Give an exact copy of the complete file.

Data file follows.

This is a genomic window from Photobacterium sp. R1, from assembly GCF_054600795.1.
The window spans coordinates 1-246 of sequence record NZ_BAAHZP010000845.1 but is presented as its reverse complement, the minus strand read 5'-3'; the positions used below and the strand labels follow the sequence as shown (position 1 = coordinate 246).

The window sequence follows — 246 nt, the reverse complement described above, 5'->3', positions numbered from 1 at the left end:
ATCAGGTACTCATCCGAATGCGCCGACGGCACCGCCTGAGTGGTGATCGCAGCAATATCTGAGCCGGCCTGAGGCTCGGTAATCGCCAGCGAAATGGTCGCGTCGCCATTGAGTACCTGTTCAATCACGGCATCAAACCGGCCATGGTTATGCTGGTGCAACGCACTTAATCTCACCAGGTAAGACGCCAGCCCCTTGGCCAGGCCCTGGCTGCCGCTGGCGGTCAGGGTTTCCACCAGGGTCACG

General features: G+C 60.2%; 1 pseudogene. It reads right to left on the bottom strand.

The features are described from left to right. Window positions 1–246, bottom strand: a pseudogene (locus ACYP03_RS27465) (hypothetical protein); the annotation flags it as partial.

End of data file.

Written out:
This is a genomic window from Photobacterium sp. R1, from assembly GCF_054600795.1.
The window spans coordinates 1-246 of sequence record NZ_BAAHZP010000845.1 but is presented as its reverse complement, the minus strand read 5'-3'; the positions used below and the strand labels follow the sequence as shown (position 1 = coordinate 246).

The window sequence follows — 246 nt, the reverse complement described above, 5'->3', positions numbered from 1 at the left end:
ATCAGGTACTCATCCGAATGCGCCGACGGCACCGCCTGAGTGGTGATCGCAGCAATATCTGAGCCGGCCTGAGGCTCGGTAATCGCCAGCGAAATGGTCGCGTCGCCATTGAGTACCTGTTCAATCACGGCATCAAACCGGCCATGGTTATGCTGGTGCAACGCACTTAATCTCACCAGGTAAGACGCCAGCCCCTTGGCCAGGCCCTGGCTGCCGCTGGCGGTCAGGGTTTCCACCAGGGTCACG

General features: G+C 60.2%; 1 pseudogene. It reads right to left on the bottom strand.

The features are described from left to right. Window positions 1–246, bottom strand: a pseudogene (locus ACYP03_RS27465) (hypothetical protein); the annotation flags it as partial.